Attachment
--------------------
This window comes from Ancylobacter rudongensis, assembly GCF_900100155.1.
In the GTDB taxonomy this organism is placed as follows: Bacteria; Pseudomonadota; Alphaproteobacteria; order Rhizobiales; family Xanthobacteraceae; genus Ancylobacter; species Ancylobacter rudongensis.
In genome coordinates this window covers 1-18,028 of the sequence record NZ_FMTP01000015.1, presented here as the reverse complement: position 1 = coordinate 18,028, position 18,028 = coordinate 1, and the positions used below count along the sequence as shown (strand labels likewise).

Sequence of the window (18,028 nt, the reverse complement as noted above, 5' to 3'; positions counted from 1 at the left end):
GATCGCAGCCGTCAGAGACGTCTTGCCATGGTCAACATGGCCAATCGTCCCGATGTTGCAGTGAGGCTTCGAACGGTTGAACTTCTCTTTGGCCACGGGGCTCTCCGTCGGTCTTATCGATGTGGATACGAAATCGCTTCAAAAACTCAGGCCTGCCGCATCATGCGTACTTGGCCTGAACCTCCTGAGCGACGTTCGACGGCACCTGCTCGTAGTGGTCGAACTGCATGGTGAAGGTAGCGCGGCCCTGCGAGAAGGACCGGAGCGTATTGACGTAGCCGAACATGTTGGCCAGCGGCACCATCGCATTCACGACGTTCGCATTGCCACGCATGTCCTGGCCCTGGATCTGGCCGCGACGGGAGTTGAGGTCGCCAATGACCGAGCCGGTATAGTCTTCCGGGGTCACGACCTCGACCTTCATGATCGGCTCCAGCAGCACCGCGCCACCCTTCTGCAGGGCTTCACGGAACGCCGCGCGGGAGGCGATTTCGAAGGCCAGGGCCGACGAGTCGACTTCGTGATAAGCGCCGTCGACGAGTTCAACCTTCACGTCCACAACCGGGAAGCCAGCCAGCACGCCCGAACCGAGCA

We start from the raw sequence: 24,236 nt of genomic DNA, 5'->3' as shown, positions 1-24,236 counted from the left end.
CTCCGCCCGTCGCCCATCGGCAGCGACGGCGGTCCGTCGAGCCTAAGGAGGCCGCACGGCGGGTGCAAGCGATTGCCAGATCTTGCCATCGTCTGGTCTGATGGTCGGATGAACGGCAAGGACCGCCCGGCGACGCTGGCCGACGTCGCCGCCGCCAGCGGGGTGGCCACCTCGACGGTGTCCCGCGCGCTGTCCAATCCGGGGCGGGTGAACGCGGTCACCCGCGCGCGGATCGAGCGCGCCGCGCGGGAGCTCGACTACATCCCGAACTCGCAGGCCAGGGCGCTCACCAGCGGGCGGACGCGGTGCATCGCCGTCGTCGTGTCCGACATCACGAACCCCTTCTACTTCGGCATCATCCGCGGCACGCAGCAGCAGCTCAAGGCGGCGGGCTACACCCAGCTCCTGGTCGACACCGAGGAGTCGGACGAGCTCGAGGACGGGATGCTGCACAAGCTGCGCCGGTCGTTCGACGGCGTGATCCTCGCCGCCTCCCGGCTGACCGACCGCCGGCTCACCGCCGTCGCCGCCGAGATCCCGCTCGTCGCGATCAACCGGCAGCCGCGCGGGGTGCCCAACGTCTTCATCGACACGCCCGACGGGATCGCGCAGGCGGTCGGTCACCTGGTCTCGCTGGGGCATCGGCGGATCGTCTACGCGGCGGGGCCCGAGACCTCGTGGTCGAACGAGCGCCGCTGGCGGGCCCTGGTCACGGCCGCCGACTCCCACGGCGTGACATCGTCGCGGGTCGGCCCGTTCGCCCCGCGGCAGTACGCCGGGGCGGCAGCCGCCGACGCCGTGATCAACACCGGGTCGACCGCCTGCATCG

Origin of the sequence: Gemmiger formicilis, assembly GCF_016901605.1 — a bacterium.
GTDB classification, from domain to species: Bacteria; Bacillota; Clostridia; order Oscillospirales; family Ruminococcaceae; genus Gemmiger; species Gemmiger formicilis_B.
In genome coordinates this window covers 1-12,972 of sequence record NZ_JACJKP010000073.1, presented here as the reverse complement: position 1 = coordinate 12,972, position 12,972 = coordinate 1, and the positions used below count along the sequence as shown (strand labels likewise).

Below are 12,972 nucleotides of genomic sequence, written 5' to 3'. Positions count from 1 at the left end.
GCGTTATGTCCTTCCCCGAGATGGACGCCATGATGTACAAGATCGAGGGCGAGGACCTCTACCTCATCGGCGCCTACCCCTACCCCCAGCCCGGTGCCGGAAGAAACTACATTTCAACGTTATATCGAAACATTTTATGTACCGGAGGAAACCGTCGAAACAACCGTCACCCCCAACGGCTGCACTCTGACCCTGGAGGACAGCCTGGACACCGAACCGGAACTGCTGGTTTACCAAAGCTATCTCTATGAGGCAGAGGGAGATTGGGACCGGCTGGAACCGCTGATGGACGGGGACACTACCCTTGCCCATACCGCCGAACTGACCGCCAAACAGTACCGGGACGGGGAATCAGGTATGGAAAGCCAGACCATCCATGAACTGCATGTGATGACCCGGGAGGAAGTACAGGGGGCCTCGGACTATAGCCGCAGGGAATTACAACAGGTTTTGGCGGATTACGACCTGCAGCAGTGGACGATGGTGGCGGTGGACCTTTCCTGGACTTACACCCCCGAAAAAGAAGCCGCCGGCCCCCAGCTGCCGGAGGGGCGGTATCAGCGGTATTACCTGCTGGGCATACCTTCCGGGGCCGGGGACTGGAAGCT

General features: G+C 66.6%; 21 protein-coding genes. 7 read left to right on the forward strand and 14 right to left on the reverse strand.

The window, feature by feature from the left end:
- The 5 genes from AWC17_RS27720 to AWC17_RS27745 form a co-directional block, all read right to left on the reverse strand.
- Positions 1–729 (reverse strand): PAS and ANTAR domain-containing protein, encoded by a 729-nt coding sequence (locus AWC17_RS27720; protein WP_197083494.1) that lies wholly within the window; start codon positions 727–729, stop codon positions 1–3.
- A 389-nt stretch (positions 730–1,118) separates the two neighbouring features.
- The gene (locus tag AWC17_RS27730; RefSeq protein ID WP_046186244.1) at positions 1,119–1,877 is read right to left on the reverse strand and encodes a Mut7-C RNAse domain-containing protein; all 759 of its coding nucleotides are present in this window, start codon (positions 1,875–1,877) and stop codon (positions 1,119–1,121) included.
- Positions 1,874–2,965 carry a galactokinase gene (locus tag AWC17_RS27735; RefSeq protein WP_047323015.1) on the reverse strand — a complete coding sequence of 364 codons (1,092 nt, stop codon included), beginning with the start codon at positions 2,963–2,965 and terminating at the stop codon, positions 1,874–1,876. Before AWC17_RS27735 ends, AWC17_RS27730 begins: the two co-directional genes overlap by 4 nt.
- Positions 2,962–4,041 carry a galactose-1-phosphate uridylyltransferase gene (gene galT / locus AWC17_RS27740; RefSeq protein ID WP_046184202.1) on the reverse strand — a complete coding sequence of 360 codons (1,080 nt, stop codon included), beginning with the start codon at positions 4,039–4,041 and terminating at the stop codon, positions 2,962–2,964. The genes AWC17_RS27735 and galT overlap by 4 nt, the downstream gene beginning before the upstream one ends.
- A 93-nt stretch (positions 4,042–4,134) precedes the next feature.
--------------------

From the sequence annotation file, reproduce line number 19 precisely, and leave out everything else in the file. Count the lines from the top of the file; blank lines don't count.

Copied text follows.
- Positions 1,874–2,965 carry a galactokinase gene (locus tag AWC17_RS27735; RefSeq protein WP_047323015.1) on the reverse strand — a complete coding sequence of 364 codons (1,092 nt, stop codon included), beginning with the start codon at positions 2,963–2,965 and terminating at the stop codon, positions 1,874–1,876. Before AWC17_RS27735 ends, AWC17_RS27730 begins: the two co-directional genes overlap by 4 nt.